What does 'nu' mean?

Discussion in 'Star Trek Movies XI+' started by xvicente, Jul 10, 2013.

  1. xvicente

    xvicente Captain Captain

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    I keep seeing nuTrek, nuSpock, nuKirk when referring to the rebooted (or in the alternate timeline) movies and elements.

    But why? is it "new universe"?

    'nu'?
     
  2. BillJ

    BillJ Fleet Admiral Admiral

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    New. Represents the new characters when talking about them at the same time as the original or 'Prime' characters.
     
  3. Pavonis

    Pavonis Commodore Commodore

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    Alt-spelling of new. That's all.
     
  4. Nerys Myk

    Nerys Myk The Real Me Premium Member

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    Because some people think it sounds/looks kwel.

    Yeah its a new universe. Did you miss it when they spelled it out in ST09?
     
  5. Christopher

    Christopher Writer Admiral

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    ^No, what he's asking is whether the prefix is an acronym, N. U. for "New Universe."

    From what I can tell, "nu-" is an informal or deliberately incorrect spelling of "new" which originated in the 20th century in reference to music genres, like "nu-metal." At least, that's what the Internet dictionaries say. It always struck me as the kind of cutesy misspelling that marketers create for product names. Personally I find it rather annoying.

    We need a better long-term name for the new films' universe. The makers of the 2009 film gave us this nice, handy label "Prime" for the original continuity, but we don't have anything of comparable simplicity and clarity for the new continuity -- or anything as catchy as "the Mirror Universe." "Abramsverse" is a clunky coinage, and it's possible that the timeline will continue to be explored by other creators after Abrams and Bad Robot have moved on to other things. And it won't be a new -- or "nu" -- universe forever, so that label doesn't seem like it'll have staying power. Memory Alpha's preferred label for it is "the alternate reality," but that's so generic. Alas, I can't think of a better term. The post-Nero universe? The Red Matter timeline?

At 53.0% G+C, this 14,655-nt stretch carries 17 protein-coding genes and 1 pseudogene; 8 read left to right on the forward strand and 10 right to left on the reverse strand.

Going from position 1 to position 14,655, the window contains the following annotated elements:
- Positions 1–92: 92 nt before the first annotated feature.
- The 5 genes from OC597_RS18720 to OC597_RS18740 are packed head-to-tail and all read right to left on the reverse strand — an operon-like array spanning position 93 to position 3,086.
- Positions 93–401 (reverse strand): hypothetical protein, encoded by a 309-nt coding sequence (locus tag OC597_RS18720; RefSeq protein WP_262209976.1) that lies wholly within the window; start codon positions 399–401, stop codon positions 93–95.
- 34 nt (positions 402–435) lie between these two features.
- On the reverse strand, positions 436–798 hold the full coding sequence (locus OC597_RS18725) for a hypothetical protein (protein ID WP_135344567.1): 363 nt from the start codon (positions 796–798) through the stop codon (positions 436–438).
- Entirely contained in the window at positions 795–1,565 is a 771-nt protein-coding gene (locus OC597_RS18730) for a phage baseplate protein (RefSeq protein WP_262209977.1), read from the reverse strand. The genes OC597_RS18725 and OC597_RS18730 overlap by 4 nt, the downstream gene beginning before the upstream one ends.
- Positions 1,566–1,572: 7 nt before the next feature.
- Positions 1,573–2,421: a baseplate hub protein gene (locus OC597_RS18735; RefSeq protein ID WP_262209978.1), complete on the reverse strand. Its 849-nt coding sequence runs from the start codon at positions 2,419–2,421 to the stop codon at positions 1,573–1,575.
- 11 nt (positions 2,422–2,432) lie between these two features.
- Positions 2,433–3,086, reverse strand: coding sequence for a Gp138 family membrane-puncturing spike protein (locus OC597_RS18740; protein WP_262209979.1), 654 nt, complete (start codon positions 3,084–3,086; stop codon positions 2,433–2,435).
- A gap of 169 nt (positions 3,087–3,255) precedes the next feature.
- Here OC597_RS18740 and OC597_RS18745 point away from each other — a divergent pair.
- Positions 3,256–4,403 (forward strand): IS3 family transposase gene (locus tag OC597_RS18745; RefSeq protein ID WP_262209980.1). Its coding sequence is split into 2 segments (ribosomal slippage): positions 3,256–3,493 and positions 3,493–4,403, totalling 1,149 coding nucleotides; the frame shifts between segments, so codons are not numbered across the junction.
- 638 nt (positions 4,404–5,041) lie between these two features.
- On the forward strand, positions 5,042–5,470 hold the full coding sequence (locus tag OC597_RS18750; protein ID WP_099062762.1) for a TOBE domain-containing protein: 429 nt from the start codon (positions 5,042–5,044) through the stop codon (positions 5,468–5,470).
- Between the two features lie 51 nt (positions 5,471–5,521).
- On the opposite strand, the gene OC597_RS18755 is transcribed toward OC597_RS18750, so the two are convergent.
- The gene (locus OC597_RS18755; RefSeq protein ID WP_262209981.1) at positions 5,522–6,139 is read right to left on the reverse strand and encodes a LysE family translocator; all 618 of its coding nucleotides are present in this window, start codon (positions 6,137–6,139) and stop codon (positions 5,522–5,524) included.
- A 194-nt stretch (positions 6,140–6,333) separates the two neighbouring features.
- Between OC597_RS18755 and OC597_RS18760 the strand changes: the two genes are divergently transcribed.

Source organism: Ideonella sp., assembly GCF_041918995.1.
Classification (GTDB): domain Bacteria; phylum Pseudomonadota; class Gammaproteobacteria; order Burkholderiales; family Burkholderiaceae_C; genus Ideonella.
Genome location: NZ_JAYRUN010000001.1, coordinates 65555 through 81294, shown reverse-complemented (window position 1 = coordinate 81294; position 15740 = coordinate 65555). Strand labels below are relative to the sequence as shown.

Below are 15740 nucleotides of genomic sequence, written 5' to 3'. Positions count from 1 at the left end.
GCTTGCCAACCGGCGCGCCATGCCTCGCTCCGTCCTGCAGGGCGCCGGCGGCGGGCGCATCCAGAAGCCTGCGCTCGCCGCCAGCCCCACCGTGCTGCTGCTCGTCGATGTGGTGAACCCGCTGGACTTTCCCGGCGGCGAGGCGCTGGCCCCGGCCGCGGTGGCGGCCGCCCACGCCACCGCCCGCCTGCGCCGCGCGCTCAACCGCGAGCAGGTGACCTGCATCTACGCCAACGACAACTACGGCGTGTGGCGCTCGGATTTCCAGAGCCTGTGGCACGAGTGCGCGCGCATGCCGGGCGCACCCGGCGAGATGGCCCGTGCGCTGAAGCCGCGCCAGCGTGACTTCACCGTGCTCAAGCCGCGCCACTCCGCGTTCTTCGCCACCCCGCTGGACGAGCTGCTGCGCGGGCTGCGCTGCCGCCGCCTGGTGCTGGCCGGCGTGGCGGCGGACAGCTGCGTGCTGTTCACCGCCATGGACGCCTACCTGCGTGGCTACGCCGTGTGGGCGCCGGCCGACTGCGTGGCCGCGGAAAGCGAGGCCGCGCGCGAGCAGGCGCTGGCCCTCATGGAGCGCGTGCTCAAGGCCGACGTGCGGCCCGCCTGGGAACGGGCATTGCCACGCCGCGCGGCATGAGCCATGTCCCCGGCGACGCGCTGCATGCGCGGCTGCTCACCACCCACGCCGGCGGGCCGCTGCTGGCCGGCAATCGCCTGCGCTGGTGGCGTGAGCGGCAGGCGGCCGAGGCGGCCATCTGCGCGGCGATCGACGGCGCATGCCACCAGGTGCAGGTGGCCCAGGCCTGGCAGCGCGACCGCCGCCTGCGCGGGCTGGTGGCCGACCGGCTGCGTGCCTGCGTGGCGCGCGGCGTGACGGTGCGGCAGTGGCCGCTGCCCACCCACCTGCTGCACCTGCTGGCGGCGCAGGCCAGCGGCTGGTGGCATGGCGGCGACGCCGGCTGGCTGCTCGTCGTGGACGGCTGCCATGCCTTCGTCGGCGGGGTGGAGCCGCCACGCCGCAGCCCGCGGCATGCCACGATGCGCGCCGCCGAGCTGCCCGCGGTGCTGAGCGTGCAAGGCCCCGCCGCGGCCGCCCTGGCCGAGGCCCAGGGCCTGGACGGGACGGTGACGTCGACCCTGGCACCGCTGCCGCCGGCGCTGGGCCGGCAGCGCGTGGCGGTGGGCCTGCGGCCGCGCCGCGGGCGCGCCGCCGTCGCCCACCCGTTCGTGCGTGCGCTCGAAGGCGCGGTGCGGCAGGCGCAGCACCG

6. scotpens

    scotpens Vice Admiral Admiral

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    Upon reading the thread title, the first thing that came to mind was that "Nu?" means "Well?" or "So?" in Yiddish.

    You guys are obviously a bunch of goyim. :p

    Also, nu is the masculine singular form of "nude" in French.
     
  7. OneBuckFilms

    OneBuckFilms Fleet Captain Fleet Captain

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    Personally, I use Alternate Reality for the 2009 movie onwards.

    Otherwise, I start thinking of greek letters.

    Party at Eta-Kappa-Nu. :P
     
  8. Tosk

    Tosk Vice Admiral Admiral

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    I'm betting it will stick. It'd be difficult to beat the ease of adding only two letters, and it's already in use. Any new name would have to be pretty damn catchy to take over now. :)
     
  9. scotpens

    scotpens Vice Admiral Admiral

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    A naked frat party? YESSSS!
     
  10. xvicente

    xvicente Captain Captain

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    Things like this are why I frequently use the 'ignore user' option.

    Just so you nu.
     
  11. Mr. Adventure

    Mr. Adventure Admiral Admiral

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    I think there's a slightly disparaging quality to it. The way I see nu- is to read it as "this is what the kids call ... now". So nu-metal, this is what the kids call metal now; nu-Trek is what the kids call Trek now. Basically when something has been regurgitated in a way to appeal to "today's audiences" but might leave a bad taste in some of the old guard.
     
  12. M'Sharak

    M'Sharak Definitely Herbert. Maybe. Moderator

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    And just so you nu, telling someone in-thread that you're putting them on Ignore is considered poor form, and thus is to be avoided here.